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Gynecol Oncol. 2003 Oct;91(1):149-53.

Follow-up by combined cytology and human papillomavirus testing for patients post-cone biopsy: results of a long-term follow-up.

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  • 1Cervical Pathology Unit, Department of Obstetrics and Gynecology, Lis Maternity Hospital, Tel Aviv Sourasky Medical Center, affiliated to the Sackler Faculty of Medicine, Tel Aviv University, Tel Aviv, Israel 64239.



The goal of this study was to evaluate the clinical implications of integrating human papillomavirus (HPV) testing into a long-term follow-up and management protocol for women postconization for high-grade cervical intraepithelial neoplasia (CIN2-3).


Sixty-seven women were followed-up by Pap smears and HPV type and load testing (mean follow-up, 63 months; range, 50-72). Patients with persistent abnormal cytology on two consecutive smears and those with positive HPV test results (whatever their cytologic findings) were referred for colposcopy-directed biopsy. Patients histologically diagnosed with CIN2-3 and those with high-load HPV (whatever their histologic findings) underwent repeat conization or hysterectomy for residual disease.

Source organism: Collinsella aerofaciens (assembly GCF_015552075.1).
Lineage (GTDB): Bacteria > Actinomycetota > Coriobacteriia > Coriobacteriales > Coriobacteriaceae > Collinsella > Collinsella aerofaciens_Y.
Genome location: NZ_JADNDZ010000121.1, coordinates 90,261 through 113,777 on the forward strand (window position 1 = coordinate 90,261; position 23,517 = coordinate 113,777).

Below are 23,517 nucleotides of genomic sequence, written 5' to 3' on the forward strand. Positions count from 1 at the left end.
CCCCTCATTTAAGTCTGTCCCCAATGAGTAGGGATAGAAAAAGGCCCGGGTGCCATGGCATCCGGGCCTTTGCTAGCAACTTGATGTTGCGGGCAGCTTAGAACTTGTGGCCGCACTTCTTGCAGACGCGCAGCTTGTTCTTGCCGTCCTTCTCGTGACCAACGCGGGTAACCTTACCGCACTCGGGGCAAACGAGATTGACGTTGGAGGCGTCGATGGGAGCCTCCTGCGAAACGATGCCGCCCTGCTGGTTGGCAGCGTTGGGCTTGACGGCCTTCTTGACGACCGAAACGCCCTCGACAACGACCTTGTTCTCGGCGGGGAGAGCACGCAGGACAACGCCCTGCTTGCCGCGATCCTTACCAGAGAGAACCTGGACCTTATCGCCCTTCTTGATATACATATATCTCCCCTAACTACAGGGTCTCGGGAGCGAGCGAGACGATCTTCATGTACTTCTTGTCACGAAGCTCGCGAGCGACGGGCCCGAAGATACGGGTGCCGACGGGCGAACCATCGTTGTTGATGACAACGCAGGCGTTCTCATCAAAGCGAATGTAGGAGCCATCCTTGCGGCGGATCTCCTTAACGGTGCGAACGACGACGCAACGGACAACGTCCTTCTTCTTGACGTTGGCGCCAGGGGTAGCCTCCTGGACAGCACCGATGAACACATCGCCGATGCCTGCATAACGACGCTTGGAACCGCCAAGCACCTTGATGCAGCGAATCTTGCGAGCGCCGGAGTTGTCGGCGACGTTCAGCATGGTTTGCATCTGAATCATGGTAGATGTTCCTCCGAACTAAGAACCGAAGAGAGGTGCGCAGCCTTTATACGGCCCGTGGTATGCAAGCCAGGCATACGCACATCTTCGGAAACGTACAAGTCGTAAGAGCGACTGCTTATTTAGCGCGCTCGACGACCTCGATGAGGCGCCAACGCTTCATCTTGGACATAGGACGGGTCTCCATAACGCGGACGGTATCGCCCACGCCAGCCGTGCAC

At follow-up, 29 (43.2%) women had positive cytology or positive HPV results and were referred for colposcopy. Eleven (37.9%) had high-grade cervical intraepithelial neoplasia or high-load HPV results and were further treated by reconization/hysterectomy. The respective positive predictive values of high-load HPV and low-grade squamous intraepithelial lesions were 100 and 60% for any CIN and 90 and 15% for CIN2-3. Only five of nine cases with a final diagnosis of CIN2-3 were originally identified by cytology: the other four were detected only by parallel evaluation by HPV testing. High-load HPV results with normal cytology or low-grade lesions harbored an 80% risk for CIN2-3.


Adding HPV load assessment to the follow-up protocol of women postconization due to CIN2-3 lesions could help detect high-grade residual disease among low-grade lesions and normal cytology cases while concomitantly and safely bestowing the advantage of lowering the rates of colposcopic referrals and surgical procedures.

[PubMed - indexed for MEDLINE]
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